Sunday, September 12, 2010

Emily Post

I was reading through the October issue of Vanity Fair and I was astounded to read that two-thirds of Americans have no clue who Emily Post was.   This was shocking to me but in some ways it makes me wonder about many things.  
Lindsay Lohan on the cover

When I was in fifth grade (public school), etiquette was a part of the curriculum.  Did anyone else have etiquette classes in school?   In these classes we learned basic table manners, how to introduce people, how to answer the phone, restaurant tips (seriously), etc.   There are illustrations from our book that I still remember to this day.   My older brother went to a different elementary school and the year they had their etiquette classes, they also had ballroom dancing classes once a week.  My school didn't have that but I would have loved it!   When I was in junior high, I took a charm class.  Charm classes were offered through a local department store or our recreation department.   It was in the charm school girls learned how to sit, walk and get in and out of cars.  My husband and I laugh about this all the time because I need lessons in getting in and out of low-lying cars and SUVs!!! 

In my husband's family they lived more formally so there weren't need for lessons.  They did and still do have "protocol" for nearly every facet of daily living.   It is something about my husband and his family that I've always appreciated.  The dress code when visiting is a little more formal but I love it!

One of the salons in my mother-in-law's home
Reading the VF poll made me think - are we losing our good manners?   On our blogs we all enjoy seeing some amazing tablescapes, but no one is ever sitting at the table.  Most of the working mothers I know are feeding their families in between extracurricular activities.  How may families actually sit down for evening dinner anymore?

In the office, we frequently have business etiquette consultants who remind everyone in the workplace what is appropriate office behavior.  It's funny but this summer one of our interns wouldn't answer his phone when anyone called him but if he did his response was "yep."  

It is also amazing to me that RSVP has lost its meaning.  I can't tell you how many times when getting ready for events at work or parties at home, I'm guessing the head count.  These days people are less likely to respond to an invitation.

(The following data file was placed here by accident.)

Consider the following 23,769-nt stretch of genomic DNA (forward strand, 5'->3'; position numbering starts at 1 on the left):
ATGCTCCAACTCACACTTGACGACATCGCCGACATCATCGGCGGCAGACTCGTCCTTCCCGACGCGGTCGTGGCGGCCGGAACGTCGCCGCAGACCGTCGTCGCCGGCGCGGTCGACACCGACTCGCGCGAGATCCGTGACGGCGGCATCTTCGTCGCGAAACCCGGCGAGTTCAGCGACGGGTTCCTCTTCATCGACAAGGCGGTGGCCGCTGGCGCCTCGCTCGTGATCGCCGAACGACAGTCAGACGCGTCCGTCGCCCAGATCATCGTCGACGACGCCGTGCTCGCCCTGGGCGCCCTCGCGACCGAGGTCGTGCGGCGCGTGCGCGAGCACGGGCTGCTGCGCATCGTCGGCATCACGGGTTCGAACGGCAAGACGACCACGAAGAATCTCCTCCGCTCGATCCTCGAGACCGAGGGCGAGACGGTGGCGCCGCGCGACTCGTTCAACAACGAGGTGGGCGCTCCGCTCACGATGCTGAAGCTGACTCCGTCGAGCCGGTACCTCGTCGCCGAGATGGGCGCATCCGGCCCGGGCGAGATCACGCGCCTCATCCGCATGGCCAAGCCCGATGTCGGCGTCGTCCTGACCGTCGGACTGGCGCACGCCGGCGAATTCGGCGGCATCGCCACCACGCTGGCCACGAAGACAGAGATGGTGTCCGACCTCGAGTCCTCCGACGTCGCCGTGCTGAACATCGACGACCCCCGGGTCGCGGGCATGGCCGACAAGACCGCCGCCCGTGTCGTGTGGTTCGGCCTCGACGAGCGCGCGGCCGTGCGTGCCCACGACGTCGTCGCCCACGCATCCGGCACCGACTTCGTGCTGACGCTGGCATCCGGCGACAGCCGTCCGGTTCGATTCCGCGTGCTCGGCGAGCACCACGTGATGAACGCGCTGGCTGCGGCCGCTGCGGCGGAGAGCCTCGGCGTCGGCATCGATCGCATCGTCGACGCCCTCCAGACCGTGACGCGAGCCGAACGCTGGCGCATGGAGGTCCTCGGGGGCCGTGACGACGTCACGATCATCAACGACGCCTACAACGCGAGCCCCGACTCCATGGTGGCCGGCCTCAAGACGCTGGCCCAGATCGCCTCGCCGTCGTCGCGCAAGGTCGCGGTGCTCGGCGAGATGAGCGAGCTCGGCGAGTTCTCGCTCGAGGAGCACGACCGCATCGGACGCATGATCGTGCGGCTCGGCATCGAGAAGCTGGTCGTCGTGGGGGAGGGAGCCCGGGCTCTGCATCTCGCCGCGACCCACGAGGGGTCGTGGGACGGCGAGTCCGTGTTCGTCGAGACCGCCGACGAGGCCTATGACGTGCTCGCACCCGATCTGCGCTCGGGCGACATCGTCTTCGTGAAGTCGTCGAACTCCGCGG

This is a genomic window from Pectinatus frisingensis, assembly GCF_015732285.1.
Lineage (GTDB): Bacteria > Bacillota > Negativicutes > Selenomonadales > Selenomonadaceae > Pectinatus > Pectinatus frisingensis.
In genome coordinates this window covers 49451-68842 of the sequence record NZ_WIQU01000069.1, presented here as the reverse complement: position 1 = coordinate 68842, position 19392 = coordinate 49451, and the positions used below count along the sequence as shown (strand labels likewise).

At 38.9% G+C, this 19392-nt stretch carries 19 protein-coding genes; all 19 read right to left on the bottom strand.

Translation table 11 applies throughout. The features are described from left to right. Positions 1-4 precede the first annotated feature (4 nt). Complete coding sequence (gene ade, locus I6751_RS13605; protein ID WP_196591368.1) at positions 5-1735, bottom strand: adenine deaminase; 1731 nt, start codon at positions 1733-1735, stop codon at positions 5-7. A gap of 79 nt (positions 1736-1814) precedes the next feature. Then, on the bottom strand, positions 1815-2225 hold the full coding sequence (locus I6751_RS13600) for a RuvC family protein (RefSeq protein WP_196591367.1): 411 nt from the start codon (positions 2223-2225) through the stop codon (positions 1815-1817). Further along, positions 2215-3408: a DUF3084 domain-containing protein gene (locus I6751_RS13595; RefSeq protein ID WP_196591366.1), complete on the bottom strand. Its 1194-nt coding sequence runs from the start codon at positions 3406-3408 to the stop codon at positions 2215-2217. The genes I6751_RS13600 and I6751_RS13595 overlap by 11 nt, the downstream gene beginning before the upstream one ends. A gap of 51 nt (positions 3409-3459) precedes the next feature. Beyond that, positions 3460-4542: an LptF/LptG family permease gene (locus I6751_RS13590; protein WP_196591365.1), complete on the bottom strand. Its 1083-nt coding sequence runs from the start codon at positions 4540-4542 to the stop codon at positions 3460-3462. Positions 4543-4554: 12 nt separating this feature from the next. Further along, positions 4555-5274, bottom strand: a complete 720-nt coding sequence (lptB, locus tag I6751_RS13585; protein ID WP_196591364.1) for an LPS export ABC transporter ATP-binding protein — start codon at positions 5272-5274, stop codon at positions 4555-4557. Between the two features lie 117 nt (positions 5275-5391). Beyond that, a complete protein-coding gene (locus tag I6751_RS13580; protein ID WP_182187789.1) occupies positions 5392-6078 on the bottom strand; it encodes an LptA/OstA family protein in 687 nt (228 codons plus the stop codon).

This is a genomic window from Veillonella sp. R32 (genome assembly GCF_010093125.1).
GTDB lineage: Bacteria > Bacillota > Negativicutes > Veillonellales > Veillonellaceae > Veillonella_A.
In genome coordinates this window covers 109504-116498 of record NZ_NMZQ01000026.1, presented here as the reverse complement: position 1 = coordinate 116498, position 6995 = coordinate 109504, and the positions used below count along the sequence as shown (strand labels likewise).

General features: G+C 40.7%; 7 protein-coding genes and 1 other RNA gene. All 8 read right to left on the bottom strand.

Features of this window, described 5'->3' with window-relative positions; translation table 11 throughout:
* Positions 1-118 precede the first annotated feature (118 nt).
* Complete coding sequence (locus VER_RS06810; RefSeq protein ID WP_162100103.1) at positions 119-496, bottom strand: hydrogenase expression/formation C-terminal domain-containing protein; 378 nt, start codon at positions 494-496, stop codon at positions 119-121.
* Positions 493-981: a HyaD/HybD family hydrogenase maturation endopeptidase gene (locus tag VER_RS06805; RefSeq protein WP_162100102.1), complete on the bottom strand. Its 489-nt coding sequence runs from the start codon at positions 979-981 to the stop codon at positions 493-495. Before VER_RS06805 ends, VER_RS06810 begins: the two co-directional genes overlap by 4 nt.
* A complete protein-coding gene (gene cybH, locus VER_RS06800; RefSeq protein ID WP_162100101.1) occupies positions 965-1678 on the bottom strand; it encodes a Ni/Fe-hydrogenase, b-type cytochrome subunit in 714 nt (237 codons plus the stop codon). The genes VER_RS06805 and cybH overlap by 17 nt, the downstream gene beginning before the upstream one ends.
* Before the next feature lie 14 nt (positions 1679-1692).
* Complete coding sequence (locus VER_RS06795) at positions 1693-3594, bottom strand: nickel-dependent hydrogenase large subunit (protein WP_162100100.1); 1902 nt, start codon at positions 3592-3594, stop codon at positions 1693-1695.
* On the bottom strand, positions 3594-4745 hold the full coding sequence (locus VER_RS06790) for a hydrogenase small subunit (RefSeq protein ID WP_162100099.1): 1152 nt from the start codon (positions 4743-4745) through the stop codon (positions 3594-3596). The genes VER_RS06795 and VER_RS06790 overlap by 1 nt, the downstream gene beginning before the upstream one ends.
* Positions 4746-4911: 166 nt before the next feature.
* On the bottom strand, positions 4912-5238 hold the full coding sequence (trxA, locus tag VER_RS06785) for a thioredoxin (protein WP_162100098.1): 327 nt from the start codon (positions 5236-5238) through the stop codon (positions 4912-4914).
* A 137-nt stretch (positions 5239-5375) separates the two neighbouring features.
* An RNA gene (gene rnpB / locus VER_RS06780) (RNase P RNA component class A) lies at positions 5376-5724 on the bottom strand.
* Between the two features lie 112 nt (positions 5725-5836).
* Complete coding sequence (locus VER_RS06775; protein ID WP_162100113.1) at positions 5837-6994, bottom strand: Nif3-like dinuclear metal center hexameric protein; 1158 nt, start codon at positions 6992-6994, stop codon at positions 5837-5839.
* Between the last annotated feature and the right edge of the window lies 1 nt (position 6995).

Let's not forget electronic device etiquette - driving and texting, in the checkout line, a restaurant, hair salon or doctor's office all while talking on the cell.  And call waiting drives me crazy.  How often has it happened that someone calls you and then says, "Oh, I'm getting another call - hold on a minute."  Is all of this necessary?

From Wikipedia:
Etiquette (pronounced [,eti'ket]) is a code of behavior that delineates expectations for social behavior according to contemporary conventional norms within a society, social class, or group

Guess some of these new behaviors are just another part of "the new norm."


  1. We didn't have etiquette classes in school when I was growing up. We did learn them at home though. No ball room dancing either. We did have to learn square dancing in elementary school - lol. Boys hated that.

    I know exactly what you are talking about though. I can't tell you how many times I have had a door slam into my face when the person that is walking through it in front of me, just lets it go.

  2. No etiquette classes in school for me either but I learned them at home and then took a 'charm school class'. Oh yes how to walk and sit. Funny! Still I agree with how little manners so many young folks have now days.

  3. Ah, Cheryl, you are playing my song.
    There were etiquette classes when I went to school, but the best class was at my mother's table. When our children were small, and we'd have other children over for dinner I would often be told that they'd never sat at a table to eat - seriously - everyone in the family would eat in front of a TV, and not at the same time. I've always believed that good manners have the primary aim of making other people comfortable - still believe it!

  4. No one has manners any more.. .. Ok that is extreme. Lots of folks have no manners. I do hope manners catch on again.


  5. We didn't have etiquette classes at school either but we always just knew what was acceptable and what wouldn't do. A hot lunch and dessert were provided at school (that was all schools) and the children sat at octagonal tables with 7 kids and a teacher. Just from seeing it every day we knew how a basic table should be set, how to indicate we didn't like something without giving offence. It doesn't happen now. Our mum was always proud to say she could take us kids anywhere and we would always remember our manners.